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American Apparel Inc (NYSEMKT:APP) Makes It Hard For Ousted CEO To Regain Control Of The Company

Boston, MA 07/01/2014 (wallstreetpr) – American Apparel Inc (NYSEMKT:APP) has moved to deny ousted CEO Dov Charney an opportunity to take control of the company. The development comes at a time when Charney showed interest in taking over the control of the company through acquisition of more shares and supporting the increase of board membership.

Charney was ousted from the company following an investigation that revealed his misconducts that range from misuse of funds, sexual harassment, retaliation and more. His fate will be sealed after 30 days following his suspension according to the terms in his contract.

Since his ouster, Charney has been fighting back with the aim of regaining the control of the company that he founded. However, the board has continued to place roadblocks on his path because they believe that the company is better off without him especially in terms of reputation.

Charney owns 27 percent stake in American Apparel Inc (NYSEMKT:APP) and he recently entered a deal with  Standard General, a New York-based investment bank, to acquire more shares of the company to give him an opportunity to infiltrate the board.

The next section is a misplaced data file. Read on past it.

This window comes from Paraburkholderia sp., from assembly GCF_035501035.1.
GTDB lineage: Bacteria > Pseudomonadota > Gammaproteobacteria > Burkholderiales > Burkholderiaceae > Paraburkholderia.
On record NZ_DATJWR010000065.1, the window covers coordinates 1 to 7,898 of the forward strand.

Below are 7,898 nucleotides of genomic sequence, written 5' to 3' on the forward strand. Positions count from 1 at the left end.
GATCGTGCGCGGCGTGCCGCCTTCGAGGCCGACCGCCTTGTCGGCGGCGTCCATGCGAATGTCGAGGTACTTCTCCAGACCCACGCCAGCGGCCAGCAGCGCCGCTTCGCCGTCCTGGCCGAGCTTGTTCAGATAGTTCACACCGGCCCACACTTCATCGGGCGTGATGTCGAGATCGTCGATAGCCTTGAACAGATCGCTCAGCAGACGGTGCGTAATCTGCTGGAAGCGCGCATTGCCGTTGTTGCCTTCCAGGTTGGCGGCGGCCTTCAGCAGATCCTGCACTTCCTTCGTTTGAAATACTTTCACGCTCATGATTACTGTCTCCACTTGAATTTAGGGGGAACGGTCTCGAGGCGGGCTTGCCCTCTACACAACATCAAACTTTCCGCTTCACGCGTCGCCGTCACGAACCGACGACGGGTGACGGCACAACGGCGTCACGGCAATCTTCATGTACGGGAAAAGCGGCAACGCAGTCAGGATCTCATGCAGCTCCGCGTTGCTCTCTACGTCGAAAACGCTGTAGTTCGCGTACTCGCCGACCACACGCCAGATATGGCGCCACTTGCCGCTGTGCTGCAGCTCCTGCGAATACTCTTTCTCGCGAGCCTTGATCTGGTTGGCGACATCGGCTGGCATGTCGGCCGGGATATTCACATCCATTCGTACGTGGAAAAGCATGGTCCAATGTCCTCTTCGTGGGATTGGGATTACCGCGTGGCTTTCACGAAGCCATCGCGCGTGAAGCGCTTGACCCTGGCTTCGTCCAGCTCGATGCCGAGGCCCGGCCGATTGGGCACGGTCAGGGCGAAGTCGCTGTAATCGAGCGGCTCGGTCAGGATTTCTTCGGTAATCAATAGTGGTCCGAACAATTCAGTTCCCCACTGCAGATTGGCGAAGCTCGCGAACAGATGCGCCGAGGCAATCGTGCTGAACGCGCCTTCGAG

Poison Pill

However, following the change of the company bylaws in a move that reflects a “Poison Pill,” Charney cannot acquire enough shares to gain control of the company. He has also been denied the opportunity to call a special shareholder meeting.

Although American Apparel Inc (NYSEMKT:APP) has made it difficult for its stockholders including ousted CEO Charney from taking control of the company through purchase of more shares, the shareholder right plan does not impact the takeover of the entire company. As such, the company is open for takeover bids that are attractive to shareholders.

Acquisition talks

American Apparel Inc (NYSEMKT:APP) has made a number of references to the possibility of a deal to sell the company, and analysts believe that the company can be taken over by a retailer or an investment firm. However, the interim CEO John Luttrell has denied that the company is interested in the sale. Nonetheless, the company’s weak financial position is a strong point to justify a sale.

Published by Alan Masterson

Alan has over 25 years of trading experience in the U.S. equity markets. He began his career in finance working on a program trading desk specializing in over-the-counter stocks. His career progressed from that point to his current position as senior trader on an institutional trading desk. In the evenings, Alan teaches economics at a local community college. He has contributed articles to various publications over the last six years, including feature articles for an economics magazine and various financial blogs. You may contact Alan via his email ([email protected]) or his Google+ page (

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